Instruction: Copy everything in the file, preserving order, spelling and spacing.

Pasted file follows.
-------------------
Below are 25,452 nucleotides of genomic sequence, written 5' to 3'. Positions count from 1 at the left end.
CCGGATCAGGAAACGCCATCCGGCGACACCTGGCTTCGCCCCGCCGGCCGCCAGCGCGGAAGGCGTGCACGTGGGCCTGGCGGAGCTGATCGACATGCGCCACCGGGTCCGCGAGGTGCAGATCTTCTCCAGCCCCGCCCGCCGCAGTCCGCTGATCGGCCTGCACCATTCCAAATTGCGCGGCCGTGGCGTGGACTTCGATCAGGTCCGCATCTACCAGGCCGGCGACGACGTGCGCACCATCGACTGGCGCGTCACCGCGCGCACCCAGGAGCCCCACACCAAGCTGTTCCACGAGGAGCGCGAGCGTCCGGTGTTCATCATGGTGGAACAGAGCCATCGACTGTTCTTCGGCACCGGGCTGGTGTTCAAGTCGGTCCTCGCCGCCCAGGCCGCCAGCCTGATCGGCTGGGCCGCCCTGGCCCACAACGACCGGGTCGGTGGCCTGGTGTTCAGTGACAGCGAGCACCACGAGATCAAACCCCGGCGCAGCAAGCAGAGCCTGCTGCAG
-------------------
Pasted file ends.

Below are 25,452 nucleotides of genomic sequence, written 5' to 3'. Positions count from 1 at the left end.
CCGGATCAGGAAACGCCATCCGGCGACACCTGGCTTCGCCCCGCCGGCCGCCAGCGCGGAAGGCGTGCACGTGGGCCTGGCGGAGCTGATCGACATGCGCCACCGGGTCCGCGAGGTGCAGATCTTCTCCAGCCCCGCCCGCCGCAGTCCGCTGATCGGCCTGCACCATTCCAAATTGCGCGGCCGTGGCGTGGACTTCGATCAGGTCCGCATCTACCAGGCCGGCGACGACGTGCGCACCATCGACTGGCGCGTCACCGCGCGCACCCAGGAGCCCCACACCAAGCTGTTCCACGAGGAGCGCGAGCGTCCGGTGTTCATCATGGTGGAACAGAGCCATCGACTGTTCTTCGGCACCGGGCTGGTGTTCAAGTCGGTCCTCGCCGCCCAGGCCGCCAGCCTGATCGGCTGGGCCGCCCTGGCCCACAACGACCGGGTCGGTGGCCTGGTGTTCAGTGACAGCGAGCACCACGAGATCAAACCCCGGCGCAGCAAGCAGAGCCTGCTGCAG